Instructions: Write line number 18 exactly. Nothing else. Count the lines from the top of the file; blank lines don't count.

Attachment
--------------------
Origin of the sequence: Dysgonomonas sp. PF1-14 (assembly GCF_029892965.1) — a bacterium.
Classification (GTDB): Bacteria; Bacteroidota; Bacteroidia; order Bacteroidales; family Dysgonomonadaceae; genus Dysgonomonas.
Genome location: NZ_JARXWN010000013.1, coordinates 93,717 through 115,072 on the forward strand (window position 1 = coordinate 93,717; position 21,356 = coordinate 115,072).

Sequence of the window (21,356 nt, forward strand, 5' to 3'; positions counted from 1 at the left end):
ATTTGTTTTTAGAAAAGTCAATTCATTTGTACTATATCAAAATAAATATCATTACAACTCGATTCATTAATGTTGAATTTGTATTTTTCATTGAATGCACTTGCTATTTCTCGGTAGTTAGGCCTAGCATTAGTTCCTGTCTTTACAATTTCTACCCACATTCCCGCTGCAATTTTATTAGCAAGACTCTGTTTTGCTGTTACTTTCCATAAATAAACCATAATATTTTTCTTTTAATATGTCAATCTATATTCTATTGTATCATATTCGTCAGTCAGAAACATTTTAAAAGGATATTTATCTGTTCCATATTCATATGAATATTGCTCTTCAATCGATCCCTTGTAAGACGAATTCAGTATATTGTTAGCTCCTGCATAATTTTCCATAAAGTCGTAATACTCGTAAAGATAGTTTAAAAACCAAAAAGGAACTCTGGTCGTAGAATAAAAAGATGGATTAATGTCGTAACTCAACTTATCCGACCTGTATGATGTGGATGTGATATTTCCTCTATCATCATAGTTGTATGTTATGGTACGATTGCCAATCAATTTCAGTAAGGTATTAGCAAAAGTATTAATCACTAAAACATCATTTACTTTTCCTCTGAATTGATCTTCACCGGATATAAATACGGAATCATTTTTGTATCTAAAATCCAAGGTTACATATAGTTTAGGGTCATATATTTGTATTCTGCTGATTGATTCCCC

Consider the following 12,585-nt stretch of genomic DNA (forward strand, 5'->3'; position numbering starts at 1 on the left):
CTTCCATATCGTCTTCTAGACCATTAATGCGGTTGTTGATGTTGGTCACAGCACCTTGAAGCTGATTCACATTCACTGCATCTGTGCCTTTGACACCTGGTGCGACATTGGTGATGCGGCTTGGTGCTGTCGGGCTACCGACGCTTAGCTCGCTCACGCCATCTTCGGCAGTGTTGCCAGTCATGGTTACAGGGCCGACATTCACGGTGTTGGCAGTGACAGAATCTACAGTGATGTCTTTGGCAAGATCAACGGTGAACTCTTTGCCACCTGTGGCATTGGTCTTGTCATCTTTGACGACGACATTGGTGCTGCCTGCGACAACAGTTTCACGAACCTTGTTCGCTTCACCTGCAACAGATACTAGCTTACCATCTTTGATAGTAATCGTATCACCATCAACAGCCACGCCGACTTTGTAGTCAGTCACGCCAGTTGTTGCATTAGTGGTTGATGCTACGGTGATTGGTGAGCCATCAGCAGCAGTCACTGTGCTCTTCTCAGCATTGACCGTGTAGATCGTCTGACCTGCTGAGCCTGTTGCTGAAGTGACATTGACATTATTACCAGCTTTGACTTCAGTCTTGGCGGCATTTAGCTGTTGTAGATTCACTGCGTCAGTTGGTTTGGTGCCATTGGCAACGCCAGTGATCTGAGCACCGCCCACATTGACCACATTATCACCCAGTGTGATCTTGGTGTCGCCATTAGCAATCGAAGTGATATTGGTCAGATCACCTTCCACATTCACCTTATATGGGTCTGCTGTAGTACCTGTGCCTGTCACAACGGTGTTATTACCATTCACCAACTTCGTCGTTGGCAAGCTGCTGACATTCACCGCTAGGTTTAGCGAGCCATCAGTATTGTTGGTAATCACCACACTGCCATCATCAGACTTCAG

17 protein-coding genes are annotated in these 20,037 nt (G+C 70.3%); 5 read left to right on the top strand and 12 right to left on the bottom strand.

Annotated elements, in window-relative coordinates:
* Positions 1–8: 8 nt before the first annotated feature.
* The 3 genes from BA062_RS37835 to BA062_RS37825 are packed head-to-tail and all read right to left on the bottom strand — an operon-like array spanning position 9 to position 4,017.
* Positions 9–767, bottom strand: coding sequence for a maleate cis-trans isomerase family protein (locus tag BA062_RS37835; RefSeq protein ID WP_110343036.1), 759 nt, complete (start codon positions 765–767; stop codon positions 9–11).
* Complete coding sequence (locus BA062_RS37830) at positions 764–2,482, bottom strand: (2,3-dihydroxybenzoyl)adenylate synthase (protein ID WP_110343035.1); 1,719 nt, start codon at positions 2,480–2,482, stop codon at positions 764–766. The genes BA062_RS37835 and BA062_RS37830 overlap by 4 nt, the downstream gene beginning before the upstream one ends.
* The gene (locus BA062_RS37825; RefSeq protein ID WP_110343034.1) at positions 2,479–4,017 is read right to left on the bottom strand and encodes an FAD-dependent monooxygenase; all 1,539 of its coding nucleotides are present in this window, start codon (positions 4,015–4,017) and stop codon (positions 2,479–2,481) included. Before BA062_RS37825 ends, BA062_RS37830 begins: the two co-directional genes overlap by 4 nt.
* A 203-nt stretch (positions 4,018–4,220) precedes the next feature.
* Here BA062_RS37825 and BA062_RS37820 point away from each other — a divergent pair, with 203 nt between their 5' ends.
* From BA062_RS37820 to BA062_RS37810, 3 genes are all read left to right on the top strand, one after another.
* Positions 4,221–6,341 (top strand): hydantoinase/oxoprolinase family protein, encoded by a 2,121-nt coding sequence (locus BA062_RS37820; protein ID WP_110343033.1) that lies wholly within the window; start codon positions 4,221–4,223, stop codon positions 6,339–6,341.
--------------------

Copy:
* Positions 4,221–6,341 (top strand): hydantoinase/oxoprolinase family protein, encoded by a 2,121-nt coding sequence (locus BA062_RS37820; protein ID WP_110343033.1) that lies wholly within the window; start codon positions 4,221–4,223, stop codon positions 6,339–6,341.